In Pakistan, a bus carrying Chinese hydropower developers exploded in Khyber Pakhtunkhwa province last week. At least nine Chinese engineers and three Pakistani soldiers were killed in the explosion. The team was working on the construction of the Dasu hydropower project, which is part of the China-Pakistan Economic Corridor (CPEC). CPEC is an investment plan for building roads and pipelines between the two countries (BBC News, 14 July 2021). While the Pakistani Foreign Ministry issued a statement claiming that the incident was the result of a vehicle issue, China has initiated a probe into suspicions that militants may have carried out the bomb attack (Dawn, 19 July 2021; Deutsche Welle, 14 July 2021). The security of Chinese personnel has long been a concern in Pakistan. Several militant groups, including Baloch separatists, actively oppose Chinese infrastructure development and investment projects, claiming they exploit local labor and natural resources (Deutsche Welle, 14 July 2021).

Elsewhere in Pakistan, the daughter of the Afghan Ambassador to Pakistan was kidnapped in Islamabad city. She was released after several hours, having suffered injuries. The Afghan Foreign Ministry recalled the ambassador and other senior diplomats from Pakistan “until all the security threats are removed” (BBC News, 19 July 2021). The relationship between the two countries has been strained amid rising Taliban violence in Afghanistan, coinciding with the withdrawal of US and NATO forces. The Afghan government has accused Pakistan of harboring Taliban leaders, while Pakistan accuses Afghanistan of allowing armed groups to use its territory to initiate attacks in Pakistan (Al Jazeera, 18 July 2021).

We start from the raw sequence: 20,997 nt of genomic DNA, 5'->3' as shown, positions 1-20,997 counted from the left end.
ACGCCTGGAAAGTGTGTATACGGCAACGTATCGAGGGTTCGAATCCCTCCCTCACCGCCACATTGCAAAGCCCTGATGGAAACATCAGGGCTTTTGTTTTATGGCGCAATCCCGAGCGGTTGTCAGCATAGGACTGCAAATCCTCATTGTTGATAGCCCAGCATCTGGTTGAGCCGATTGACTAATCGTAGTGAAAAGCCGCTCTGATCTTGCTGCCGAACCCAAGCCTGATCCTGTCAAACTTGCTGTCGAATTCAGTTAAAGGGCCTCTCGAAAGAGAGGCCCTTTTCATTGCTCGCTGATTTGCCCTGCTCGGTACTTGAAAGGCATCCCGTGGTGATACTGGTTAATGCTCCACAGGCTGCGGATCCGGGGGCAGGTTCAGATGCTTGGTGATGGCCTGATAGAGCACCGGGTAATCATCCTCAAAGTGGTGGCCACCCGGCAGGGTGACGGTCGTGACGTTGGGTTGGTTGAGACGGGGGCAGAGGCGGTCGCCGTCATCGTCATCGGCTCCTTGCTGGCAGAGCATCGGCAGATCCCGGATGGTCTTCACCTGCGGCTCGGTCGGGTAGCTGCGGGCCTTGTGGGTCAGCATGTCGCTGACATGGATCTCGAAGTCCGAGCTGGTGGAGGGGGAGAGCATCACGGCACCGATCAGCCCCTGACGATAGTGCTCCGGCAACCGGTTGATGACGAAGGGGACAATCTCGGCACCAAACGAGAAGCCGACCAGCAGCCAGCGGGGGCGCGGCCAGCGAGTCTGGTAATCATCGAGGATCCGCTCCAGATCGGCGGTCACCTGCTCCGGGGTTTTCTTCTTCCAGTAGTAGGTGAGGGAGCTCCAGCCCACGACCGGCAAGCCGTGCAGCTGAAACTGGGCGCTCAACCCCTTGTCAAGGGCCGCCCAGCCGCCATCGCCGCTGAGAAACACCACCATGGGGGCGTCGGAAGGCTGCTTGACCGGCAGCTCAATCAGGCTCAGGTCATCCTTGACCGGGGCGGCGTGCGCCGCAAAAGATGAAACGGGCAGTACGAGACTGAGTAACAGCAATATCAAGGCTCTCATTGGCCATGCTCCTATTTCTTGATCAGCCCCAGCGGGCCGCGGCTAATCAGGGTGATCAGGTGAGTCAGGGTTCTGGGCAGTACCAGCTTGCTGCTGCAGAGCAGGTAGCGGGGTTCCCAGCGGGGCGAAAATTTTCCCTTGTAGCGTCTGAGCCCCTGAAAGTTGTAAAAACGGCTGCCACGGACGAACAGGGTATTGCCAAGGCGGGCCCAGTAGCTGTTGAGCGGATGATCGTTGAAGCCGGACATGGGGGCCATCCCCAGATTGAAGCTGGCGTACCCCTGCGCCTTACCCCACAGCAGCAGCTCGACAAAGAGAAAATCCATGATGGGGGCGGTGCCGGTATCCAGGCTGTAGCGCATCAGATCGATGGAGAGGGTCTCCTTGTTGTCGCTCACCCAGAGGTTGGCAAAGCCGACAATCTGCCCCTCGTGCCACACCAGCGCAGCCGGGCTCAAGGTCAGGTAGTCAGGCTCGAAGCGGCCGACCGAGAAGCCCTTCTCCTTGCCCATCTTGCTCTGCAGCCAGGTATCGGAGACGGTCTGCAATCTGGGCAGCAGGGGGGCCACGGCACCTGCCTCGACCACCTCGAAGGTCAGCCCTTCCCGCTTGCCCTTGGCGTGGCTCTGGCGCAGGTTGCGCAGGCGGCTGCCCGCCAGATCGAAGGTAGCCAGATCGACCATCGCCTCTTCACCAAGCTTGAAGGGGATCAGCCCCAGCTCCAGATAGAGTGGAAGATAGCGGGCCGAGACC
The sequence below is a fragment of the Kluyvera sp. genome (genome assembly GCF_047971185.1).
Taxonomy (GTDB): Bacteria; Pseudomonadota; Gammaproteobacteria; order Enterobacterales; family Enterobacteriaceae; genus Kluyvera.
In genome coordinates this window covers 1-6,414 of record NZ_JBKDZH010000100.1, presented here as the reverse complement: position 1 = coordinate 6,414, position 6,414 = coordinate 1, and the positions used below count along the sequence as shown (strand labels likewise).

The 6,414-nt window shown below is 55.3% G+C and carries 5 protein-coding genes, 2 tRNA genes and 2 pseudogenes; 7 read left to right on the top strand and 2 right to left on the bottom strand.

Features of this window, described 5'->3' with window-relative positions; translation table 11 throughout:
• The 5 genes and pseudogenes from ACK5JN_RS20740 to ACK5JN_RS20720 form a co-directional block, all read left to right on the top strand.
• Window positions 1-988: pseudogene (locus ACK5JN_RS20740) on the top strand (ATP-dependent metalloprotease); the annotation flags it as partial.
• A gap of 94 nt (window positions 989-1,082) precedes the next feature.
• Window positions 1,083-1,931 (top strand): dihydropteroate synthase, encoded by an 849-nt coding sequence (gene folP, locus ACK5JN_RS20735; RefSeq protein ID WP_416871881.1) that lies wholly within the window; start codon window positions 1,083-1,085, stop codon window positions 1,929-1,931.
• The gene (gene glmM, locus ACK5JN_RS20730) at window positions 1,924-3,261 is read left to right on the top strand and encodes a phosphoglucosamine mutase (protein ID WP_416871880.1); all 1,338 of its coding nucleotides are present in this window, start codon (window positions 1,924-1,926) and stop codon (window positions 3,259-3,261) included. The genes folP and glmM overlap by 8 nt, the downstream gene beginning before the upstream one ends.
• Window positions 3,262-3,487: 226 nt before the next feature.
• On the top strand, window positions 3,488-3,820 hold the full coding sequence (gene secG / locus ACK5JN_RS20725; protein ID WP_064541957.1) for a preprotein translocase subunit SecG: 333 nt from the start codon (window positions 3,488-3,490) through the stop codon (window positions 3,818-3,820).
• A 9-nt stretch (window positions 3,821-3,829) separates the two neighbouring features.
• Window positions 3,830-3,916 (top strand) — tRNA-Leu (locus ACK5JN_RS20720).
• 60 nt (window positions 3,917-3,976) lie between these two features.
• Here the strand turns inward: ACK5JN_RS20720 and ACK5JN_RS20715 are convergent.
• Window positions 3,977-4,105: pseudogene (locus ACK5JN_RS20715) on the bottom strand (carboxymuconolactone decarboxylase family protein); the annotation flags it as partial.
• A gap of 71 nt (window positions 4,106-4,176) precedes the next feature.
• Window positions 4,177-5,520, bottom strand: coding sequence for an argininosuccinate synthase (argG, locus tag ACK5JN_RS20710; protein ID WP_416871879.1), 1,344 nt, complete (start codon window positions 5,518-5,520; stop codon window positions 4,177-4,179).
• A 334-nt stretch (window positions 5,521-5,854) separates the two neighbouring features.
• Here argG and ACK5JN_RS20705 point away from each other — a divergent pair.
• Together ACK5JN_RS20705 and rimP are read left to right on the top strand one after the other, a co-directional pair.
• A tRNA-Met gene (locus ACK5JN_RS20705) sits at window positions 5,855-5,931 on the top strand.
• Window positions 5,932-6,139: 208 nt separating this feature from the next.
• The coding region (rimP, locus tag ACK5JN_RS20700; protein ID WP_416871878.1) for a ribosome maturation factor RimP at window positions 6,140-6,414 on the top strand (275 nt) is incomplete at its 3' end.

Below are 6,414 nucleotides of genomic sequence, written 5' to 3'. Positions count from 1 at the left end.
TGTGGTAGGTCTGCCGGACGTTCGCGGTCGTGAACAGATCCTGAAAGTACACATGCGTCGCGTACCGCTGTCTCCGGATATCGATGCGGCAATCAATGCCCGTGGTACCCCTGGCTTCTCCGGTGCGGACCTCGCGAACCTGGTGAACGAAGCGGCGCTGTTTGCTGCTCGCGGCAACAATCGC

In India, the Indian Army denied reports last week of a recent clash with the Chinese People’s Liberation Army (PLA) in the eastern Ladakh region (Deccan Herald, 14 July 2021). According to a report by an Indian defense correspondent, the clash took place near the Galwan River and no casualties were reported (Business Standard, 14 July 2021). The report also draws attention to a defense source observing “a gradual build-up of Chinese troops and equipment on their side of the Line of Actual Control (LAC)” (The Diplomat, 16 July 2021; Business Standard, 14 July 2021). The LAC is a border alignment, which has never been agreed upon by both parties, that separates Indian-controlled territory from Chinese-controlled territory (The Hindu, 13 June 2020). India and China have been locked in a military standoff in eastern Ladakh since May 2020 (for more on the military conflict between the two countries, see this ACLED special report). After several rounds of diplomatic talks, the two sides withdrew troops from both the north and south banks of Pangong lake in February and are currently discussing how to complete the disengagement process (Deccan Herald, 14 July 2021).